The lender, which is regarded as the most exposed of the big banks to the vagaries of the UK economy, took a £2.4 billion impairment charge in the second quarter for the loans it thinks might turn sour – way ahead of the figure expected by analysts.
The news sent Lloyds into the red, with the group, which also owns Scottish Widows, suffering a £602 million pre-tax loss for the first half of the year.
Chief executive Antonio Horta-Osorio said: “The impact of the coronavirus pandemic in the first half of 2020 has been profound on the way we live our lives and on the global economy.
“We remain fully focused on helping our customers and the UK economy recover, in collaboration with government and our regulators.”
Earlier this month, Horta-Osorio said he will step down from the top job next year after a decade in charge.
The latest impairment provision adds to a £1.4bn charge taken in the first quarter of the year, and bankers now expect the hit to reach between £4.5bn and £5.5bn in 2020.
Lloyds said its outlook for the year remains “highly uncertain” and warned that “the impact of lower rates and economic fragility will continue for at least the rest of the year”.
Donald Brown, senior investment manager at wealth management firm Brewin Dolphin, said: “Lloyds’ pre-tax loss is worse than analyst expectations and, like Barclays earlier in the week, it has had to set aside a large amount of capital to offset the potential impact of Covid-19 on its loan book, with bad debts expected to rise sharply.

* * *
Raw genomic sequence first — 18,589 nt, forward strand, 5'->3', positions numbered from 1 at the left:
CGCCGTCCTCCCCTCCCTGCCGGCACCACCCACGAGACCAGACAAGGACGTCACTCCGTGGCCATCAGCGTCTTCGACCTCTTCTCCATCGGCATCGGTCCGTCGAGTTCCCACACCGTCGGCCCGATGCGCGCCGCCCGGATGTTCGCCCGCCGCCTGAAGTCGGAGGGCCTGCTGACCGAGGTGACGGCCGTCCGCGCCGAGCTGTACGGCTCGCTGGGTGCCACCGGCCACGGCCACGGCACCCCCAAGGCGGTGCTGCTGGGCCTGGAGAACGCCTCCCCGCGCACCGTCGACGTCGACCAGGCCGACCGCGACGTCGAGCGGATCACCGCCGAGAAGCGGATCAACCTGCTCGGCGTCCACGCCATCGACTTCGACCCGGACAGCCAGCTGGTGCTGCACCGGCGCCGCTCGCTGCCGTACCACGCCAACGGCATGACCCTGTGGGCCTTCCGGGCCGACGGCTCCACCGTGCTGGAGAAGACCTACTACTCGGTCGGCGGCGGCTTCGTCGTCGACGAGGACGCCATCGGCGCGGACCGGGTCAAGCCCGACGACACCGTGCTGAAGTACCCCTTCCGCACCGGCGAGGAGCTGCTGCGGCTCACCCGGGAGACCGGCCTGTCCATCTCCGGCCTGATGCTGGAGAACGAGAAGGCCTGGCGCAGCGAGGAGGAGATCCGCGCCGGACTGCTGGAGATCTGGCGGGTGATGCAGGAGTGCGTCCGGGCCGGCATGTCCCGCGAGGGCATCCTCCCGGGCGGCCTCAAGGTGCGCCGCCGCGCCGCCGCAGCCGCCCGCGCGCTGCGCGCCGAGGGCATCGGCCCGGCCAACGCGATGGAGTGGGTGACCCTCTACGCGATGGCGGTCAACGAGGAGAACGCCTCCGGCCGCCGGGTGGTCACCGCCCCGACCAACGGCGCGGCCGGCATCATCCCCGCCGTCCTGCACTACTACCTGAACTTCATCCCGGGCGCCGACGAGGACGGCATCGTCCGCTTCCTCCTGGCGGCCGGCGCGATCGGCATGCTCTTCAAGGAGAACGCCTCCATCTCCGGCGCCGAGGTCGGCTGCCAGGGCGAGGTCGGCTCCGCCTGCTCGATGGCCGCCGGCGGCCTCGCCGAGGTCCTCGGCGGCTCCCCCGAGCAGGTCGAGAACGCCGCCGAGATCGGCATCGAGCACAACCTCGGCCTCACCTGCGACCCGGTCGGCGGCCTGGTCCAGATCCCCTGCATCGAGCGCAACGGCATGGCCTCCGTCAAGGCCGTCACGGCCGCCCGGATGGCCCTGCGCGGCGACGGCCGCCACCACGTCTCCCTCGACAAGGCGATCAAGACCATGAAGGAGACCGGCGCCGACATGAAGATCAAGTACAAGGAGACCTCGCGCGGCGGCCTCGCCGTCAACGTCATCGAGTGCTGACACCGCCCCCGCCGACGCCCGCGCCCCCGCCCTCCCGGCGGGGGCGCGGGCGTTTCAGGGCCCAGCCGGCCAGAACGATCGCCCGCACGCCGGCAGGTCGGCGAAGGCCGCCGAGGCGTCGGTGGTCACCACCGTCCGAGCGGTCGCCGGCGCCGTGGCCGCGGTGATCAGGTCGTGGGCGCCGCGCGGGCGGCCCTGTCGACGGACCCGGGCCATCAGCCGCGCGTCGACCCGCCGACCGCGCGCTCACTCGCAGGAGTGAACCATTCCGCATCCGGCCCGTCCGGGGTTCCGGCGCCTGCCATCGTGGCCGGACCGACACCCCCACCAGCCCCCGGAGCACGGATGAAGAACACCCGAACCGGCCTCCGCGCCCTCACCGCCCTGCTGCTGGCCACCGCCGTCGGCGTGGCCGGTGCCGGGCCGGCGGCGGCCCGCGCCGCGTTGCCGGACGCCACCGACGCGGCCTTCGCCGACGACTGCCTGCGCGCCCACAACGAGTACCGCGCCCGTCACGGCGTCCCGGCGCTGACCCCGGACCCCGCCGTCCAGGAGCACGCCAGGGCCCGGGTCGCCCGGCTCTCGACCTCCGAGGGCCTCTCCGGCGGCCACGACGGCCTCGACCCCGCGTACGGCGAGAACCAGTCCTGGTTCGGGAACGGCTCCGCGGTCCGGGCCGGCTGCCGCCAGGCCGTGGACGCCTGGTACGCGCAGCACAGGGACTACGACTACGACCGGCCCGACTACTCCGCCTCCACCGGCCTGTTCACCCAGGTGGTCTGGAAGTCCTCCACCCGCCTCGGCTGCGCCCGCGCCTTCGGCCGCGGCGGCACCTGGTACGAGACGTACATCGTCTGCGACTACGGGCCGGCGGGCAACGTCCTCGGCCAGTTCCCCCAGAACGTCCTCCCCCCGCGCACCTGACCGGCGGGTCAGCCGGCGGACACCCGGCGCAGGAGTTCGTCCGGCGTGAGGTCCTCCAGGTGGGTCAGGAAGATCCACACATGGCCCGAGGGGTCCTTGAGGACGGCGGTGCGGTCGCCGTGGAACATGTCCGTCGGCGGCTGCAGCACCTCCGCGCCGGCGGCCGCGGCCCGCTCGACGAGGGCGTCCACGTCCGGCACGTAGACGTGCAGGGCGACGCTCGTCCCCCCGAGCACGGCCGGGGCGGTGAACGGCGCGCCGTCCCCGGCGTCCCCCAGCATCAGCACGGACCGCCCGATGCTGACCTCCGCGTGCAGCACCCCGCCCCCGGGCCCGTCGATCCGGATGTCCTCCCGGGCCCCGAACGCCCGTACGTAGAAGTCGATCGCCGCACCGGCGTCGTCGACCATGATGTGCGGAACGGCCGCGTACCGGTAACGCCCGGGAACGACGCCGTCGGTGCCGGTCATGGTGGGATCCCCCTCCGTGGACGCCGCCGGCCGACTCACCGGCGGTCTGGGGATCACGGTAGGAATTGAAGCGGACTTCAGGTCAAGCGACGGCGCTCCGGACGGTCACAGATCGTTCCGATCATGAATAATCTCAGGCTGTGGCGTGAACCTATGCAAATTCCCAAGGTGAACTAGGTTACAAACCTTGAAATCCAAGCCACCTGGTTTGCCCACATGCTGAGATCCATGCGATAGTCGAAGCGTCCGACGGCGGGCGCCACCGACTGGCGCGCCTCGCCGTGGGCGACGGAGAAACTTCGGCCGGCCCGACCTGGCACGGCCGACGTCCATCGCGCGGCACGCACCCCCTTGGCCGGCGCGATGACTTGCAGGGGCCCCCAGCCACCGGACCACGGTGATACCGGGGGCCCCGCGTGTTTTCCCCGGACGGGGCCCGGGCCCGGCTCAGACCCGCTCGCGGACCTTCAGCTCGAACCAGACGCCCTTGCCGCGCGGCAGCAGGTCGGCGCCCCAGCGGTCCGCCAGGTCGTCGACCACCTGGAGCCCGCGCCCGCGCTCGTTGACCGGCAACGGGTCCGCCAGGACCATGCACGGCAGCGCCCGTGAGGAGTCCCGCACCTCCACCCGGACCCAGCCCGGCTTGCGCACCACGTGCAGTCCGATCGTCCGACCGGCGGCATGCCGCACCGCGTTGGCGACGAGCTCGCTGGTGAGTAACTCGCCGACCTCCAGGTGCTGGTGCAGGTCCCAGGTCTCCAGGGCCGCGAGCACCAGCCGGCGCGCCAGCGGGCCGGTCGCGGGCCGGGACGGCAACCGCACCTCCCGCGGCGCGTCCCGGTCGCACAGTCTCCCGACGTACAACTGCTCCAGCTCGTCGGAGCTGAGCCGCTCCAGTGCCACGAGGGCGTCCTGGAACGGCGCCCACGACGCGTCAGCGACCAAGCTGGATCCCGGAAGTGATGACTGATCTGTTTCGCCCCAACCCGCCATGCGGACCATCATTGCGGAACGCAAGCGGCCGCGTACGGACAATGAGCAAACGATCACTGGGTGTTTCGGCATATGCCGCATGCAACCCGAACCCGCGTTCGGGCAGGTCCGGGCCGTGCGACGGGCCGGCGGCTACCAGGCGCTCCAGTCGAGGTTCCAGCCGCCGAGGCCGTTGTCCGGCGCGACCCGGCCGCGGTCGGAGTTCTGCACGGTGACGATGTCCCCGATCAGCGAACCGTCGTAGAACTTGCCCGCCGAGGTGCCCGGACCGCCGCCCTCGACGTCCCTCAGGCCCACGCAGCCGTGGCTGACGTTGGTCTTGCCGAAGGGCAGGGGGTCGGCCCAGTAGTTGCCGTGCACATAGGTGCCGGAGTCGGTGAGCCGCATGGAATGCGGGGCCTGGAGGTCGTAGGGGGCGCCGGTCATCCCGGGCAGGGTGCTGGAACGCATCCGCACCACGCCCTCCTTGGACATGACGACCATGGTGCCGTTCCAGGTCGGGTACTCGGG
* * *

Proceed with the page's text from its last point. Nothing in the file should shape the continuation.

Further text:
“However, the bank is well capitalised and strong liquidity and increased customer deposits mean it has the opportunity to lend into the recovery, with the potential to underpin longer-term growth.
“Of all the major banks, Lloyds is most exposed to the performance of the UK economy which brings with it its own set of challenges – not least the influence of Brexit, which is still taking shape in the background.”
Richard Hunter, head of markets at Interactive Investor, noted: “The current environment is proving to be a hard slog for Lloyds, and the difficulties are unfortunately set to continue.
“The wider challenges are exacerbated given the bank’s perceived status as a barometer of the UK economy.
“With GDP [gross domestic product] growth remaining under pressure and the unemployment rate potentially yet to peak, the uncertainty around Brexit negotiations takes on additional significance given an already faltering economy.”
Horta-Osorio’s departure will mark a regime change at Lloyds as the board appointed Robin Budenberg as chairman. He replaced Lord Blackwell, who had previously announced he was leaving in 2020.
Royal Bank of Scotland is due to release its latest results on Friday.
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